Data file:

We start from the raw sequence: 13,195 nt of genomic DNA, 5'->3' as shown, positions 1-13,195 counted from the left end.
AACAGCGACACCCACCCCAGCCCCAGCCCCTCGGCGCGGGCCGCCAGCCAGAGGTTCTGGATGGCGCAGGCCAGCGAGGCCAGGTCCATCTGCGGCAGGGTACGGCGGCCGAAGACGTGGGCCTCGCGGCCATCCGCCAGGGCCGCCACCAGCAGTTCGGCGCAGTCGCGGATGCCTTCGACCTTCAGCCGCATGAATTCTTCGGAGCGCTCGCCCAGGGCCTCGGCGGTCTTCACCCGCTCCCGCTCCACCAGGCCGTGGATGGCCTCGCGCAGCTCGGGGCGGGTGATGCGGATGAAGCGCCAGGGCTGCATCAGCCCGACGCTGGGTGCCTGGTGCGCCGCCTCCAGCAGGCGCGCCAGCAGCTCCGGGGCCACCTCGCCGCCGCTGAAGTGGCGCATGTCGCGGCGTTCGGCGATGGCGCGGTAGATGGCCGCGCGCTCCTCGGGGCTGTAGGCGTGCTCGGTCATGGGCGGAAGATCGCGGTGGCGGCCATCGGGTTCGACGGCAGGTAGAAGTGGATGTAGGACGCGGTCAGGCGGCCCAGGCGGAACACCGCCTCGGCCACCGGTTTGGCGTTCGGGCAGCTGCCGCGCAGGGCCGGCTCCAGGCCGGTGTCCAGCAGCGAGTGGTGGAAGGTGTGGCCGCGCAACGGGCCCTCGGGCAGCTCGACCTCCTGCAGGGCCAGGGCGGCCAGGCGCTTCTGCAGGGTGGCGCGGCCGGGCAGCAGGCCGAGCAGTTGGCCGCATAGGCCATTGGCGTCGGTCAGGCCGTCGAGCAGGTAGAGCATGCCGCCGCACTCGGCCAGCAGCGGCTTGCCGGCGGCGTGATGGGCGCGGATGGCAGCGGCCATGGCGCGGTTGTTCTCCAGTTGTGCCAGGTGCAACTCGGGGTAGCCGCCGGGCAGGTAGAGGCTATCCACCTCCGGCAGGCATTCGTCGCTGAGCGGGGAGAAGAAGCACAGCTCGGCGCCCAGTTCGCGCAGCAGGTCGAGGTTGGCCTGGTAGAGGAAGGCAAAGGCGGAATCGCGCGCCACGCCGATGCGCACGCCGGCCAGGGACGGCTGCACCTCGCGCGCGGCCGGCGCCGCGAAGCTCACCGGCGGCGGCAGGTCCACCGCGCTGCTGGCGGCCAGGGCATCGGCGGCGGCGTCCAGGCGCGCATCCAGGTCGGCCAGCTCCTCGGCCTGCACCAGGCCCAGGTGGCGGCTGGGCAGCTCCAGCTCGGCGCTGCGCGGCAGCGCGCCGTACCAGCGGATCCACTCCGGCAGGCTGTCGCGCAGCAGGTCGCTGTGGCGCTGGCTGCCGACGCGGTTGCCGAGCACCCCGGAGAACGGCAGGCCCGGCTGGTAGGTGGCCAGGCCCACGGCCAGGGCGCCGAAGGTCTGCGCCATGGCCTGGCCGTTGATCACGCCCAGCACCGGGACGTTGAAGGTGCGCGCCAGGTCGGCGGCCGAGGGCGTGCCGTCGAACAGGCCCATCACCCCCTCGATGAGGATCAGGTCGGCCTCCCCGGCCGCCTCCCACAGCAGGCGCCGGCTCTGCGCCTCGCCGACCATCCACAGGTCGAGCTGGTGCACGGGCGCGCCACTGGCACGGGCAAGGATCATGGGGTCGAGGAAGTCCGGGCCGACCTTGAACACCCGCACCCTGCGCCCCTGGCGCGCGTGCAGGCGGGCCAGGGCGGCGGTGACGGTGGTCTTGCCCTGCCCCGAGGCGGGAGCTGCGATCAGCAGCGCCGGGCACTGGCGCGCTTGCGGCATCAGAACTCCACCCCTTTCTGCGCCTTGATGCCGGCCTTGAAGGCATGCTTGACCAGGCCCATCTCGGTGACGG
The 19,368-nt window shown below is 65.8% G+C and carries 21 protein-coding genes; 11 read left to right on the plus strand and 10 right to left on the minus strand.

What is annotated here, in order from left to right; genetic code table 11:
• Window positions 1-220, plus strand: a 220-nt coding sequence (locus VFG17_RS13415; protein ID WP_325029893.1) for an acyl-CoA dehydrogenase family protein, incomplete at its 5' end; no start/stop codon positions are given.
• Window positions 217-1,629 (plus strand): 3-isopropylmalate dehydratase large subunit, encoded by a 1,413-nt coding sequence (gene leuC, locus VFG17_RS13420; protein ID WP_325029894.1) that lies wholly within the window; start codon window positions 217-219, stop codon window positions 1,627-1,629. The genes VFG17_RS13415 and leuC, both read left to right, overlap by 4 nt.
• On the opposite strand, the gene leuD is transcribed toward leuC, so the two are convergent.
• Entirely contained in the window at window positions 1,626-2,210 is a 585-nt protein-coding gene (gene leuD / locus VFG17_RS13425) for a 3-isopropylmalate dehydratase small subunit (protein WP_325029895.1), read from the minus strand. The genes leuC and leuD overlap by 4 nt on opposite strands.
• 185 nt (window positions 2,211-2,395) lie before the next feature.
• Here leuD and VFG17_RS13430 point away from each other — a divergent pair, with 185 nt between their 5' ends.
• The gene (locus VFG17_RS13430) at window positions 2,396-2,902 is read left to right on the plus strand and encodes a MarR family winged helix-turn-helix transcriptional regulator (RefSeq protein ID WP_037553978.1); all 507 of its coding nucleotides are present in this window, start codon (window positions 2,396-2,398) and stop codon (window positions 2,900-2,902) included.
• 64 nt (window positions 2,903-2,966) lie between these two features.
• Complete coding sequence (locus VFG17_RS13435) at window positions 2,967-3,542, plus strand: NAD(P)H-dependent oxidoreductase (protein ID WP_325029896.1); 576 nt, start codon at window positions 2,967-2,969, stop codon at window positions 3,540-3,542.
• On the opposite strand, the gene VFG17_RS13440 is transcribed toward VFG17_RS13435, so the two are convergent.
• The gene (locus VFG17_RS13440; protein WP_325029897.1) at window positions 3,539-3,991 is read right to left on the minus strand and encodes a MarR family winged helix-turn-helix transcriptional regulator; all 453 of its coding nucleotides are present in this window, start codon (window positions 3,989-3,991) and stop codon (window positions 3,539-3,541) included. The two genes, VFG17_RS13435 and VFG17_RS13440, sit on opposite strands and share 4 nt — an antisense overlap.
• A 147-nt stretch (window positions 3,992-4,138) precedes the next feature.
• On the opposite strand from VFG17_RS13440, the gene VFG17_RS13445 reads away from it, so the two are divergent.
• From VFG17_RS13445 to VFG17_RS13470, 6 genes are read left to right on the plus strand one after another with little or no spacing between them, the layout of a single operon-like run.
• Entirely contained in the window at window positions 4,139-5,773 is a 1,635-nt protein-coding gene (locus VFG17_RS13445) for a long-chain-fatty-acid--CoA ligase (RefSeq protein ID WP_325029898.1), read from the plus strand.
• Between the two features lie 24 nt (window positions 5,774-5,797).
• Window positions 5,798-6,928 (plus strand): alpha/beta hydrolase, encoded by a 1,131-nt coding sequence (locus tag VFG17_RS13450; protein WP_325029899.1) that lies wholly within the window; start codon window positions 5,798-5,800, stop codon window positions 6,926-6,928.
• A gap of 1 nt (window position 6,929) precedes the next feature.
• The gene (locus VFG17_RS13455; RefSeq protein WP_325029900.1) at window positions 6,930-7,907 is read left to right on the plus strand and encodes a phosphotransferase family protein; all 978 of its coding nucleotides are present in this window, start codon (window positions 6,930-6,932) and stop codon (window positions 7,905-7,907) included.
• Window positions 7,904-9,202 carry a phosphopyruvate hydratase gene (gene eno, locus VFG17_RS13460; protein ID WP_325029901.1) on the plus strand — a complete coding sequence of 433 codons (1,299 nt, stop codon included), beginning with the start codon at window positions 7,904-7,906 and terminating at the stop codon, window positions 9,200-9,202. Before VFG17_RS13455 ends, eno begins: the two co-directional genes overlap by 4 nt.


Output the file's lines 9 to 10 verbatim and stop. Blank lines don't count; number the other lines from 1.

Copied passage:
• 185 nt (window positions 2,211-2,395) lie before the next feature.
• Here leuD and VFG17_RS13430 point away from each other — a divergent pair, with 185 nt between their 5' ends.